What is Asthma? Asthma is a disease where the airways (tubes that carry air into and out of your lungs) become inflamed and narrowed from exposure to certain substances called irritants, resulting in less air flowing into the lungs. This can cause attacks of wheezing, shortness of breath, chest tightness, and coughing. Asthma can occur in anyone, at any age, but it usually starts in childhood.
Pediatric asthma (asthma in children) is a common serious chronic disease of childhood, affecting nearly 5 million children in the United States. The dramatic increase in the incidence of pediatric asthma led Baystate Children’s Hospital (BCH) to develop an integrated strategy for improving the care of children with asthma. The development of inpatient and outpatient clinical practice guidelines and care sets, adoption of a pediatric hospitalist model, criteria for specialist referral, development of a basic asthma survival skills program, and a strong outpatient community focus have allowed for increased collaboration, effectiveness and efficiency in the delivery of pediatric asthma care. Standardized asthma education is provided to all patients with asthma and their families, and referrals for outpatient programs are made for those who require extra attention. This information is key to success in the self-management of asthma.
Additionally, the BCH is in partnership with the Pioneer Valley Asthma Coalition to lead a regional effort to improve the quality of life of children with asthma. This work is funded by the Center for Disease Control (CDC) National Institute of Environment Health and the Environmental Protection Agency. This effort has included participation in design and implementation of the pilot Massachusetts Department of Public Health Asthma Disparity Initiative which includes: a community health worker, home environment assessment and modification, and asthma education program; a full service pediatric asthma clinic staffed by a pulmonologist and a community health worker in an urban primary care training clinic; regional training of school nurses; improvement of indoor air quality in school buildings; and securing an EPA Care grant with Springfield City Partners to sustainably address environmental causes of asthma. Statewide and regional partners in research include the New England Asthma Regional Council, Massachusetts Asthma Advocacy Partnership, Massachusetts Department of Public Health Asthma Control Office, and Boston University Medical Center.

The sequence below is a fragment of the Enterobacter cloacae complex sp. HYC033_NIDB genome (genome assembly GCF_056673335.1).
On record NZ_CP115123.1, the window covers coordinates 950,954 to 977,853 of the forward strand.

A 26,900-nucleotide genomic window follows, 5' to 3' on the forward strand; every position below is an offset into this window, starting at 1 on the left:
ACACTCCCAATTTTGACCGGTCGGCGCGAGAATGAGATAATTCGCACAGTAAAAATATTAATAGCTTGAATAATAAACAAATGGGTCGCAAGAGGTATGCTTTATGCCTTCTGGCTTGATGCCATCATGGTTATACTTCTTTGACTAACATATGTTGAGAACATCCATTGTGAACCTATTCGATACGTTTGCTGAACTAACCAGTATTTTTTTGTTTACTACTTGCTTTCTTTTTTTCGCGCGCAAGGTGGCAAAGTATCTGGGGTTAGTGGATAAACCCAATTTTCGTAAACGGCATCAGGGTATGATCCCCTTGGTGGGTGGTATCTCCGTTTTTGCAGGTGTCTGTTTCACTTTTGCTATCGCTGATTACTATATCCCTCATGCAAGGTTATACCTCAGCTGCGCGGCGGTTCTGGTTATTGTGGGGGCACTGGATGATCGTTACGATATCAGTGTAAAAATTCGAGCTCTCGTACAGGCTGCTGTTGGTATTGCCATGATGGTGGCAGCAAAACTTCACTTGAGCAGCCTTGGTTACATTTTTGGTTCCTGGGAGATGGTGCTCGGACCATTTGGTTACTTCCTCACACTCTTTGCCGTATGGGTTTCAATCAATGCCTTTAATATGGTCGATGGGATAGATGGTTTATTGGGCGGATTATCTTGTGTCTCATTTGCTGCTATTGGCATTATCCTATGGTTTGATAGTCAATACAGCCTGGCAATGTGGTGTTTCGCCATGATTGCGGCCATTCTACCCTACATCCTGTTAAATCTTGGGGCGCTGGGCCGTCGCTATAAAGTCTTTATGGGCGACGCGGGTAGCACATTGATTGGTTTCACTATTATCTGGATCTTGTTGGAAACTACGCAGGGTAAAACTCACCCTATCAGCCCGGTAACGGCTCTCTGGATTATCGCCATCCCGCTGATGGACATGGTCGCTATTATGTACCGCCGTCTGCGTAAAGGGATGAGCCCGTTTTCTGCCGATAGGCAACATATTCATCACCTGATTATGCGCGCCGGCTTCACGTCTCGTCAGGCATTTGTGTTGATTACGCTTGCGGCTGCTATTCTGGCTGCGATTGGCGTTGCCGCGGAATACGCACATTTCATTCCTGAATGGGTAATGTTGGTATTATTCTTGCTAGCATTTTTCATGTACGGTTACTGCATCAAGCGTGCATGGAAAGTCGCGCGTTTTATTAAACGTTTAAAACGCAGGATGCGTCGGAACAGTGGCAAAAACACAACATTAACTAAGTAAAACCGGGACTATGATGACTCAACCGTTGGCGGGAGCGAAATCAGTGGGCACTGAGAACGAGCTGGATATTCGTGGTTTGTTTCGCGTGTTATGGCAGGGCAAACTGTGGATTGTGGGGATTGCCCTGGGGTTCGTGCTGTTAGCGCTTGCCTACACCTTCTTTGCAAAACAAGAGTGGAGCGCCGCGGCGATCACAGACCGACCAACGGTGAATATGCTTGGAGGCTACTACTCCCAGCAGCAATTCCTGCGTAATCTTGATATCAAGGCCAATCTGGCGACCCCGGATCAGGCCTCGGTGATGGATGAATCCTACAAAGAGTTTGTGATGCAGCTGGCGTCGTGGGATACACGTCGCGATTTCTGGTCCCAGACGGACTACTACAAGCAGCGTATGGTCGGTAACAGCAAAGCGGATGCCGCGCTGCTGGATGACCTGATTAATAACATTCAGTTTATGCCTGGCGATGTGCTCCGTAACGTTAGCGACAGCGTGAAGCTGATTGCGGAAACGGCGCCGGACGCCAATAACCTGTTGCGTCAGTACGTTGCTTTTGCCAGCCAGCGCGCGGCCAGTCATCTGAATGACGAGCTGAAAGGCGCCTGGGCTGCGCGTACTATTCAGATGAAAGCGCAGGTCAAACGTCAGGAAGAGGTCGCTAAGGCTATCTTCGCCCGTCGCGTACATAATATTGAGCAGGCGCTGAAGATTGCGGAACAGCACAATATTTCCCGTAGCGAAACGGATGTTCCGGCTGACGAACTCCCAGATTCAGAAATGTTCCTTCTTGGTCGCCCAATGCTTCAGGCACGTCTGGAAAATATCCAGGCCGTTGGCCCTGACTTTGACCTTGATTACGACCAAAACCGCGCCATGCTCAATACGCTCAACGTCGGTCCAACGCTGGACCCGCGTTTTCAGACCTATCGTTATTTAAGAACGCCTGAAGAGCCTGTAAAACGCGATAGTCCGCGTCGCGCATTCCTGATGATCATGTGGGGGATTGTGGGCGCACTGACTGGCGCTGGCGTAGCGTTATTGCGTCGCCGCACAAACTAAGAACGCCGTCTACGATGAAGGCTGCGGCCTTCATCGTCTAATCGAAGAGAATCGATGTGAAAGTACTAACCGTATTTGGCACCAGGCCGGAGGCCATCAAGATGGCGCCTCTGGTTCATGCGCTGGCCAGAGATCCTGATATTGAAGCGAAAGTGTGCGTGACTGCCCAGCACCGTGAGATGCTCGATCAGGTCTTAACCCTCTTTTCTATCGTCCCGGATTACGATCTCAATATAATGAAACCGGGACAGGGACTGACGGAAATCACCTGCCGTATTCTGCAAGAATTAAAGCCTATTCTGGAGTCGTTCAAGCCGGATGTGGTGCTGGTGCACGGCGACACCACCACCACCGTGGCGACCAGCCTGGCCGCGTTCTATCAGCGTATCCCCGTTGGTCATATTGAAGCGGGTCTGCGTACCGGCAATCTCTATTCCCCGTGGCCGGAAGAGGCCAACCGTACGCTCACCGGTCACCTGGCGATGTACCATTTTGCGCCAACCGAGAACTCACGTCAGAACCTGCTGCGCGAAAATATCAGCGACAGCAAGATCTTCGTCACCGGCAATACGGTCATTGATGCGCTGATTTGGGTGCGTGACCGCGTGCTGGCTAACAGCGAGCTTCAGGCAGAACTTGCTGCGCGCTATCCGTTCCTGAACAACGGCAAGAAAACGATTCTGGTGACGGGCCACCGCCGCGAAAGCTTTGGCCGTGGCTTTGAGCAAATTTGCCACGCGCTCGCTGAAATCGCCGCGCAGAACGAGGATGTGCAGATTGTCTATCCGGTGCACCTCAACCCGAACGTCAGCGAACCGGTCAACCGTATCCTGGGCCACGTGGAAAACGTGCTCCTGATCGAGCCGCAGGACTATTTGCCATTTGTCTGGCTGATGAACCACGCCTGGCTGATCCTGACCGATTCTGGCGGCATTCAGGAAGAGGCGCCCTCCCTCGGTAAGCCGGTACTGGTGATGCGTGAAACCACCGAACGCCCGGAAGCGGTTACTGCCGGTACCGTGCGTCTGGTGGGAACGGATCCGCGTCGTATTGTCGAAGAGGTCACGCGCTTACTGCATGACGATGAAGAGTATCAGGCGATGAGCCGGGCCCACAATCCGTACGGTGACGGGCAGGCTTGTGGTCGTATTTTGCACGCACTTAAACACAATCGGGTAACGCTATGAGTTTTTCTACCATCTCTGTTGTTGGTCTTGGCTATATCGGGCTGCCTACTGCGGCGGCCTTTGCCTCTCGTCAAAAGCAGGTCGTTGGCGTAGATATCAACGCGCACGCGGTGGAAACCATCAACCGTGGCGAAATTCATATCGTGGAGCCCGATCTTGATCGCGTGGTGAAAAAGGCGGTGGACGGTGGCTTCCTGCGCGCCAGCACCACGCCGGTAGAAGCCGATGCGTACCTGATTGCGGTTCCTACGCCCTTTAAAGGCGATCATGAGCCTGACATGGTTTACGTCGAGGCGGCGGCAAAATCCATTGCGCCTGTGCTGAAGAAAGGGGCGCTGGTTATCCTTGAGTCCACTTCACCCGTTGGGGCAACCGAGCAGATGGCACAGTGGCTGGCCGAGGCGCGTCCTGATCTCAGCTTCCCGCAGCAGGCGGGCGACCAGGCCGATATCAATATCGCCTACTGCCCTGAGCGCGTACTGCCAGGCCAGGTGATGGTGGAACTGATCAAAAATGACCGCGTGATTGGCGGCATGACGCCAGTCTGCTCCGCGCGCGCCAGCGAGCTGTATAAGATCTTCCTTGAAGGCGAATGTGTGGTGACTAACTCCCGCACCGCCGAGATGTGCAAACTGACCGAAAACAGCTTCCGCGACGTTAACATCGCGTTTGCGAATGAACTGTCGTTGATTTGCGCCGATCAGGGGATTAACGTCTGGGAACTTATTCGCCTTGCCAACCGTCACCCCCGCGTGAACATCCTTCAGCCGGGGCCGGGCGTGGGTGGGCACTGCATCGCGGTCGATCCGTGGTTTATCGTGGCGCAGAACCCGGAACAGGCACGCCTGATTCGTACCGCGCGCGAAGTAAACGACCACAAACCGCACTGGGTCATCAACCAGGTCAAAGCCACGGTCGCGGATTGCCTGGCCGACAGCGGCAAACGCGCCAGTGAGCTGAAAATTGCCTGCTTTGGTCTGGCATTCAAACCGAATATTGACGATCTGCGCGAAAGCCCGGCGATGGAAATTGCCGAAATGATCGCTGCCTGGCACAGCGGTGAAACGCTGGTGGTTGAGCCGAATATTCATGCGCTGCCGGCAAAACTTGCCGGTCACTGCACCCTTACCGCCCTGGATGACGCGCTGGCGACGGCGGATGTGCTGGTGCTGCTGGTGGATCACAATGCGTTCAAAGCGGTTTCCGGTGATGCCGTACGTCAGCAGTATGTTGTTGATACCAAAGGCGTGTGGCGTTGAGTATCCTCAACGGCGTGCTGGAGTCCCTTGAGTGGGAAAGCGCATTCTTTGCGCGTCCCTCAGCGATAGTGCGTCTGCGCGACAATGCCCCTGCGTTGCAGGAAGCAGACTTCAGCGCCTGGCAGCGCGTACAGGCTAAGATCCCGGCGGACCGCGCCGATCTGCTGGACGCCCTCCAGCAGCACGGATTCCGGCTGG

Baystate Children’s Hospital
- The use of reliever medications is currently 100%.
- The use of systemic corticosteroids remains at 100%.
- Home Management Planning (HMP) is the key to success in the self-management of asthma and in preventing readmission and frequent use of emergency departments. Delivering a useful patient-centered HMP has been an important priority in the past year; there will be increased focus on successfully providing this information to patients and families. The current rate is 80%, slightly below the national average of 83%.
- Our current composite score is 93%, representing how well we reliably provide all appropriate care.
Intensive pediatric asthma management in partnership with BCH, the community, patients, and families has resulted in a number of substantial improvements in care. By better coordinating the care of children with asthma, BCH has successfully integrated advances in medical therapy, educational programs and clinical care to improve outcomes. We will continue to focus on education and self-management to help patient and families become successful in living with asthma.
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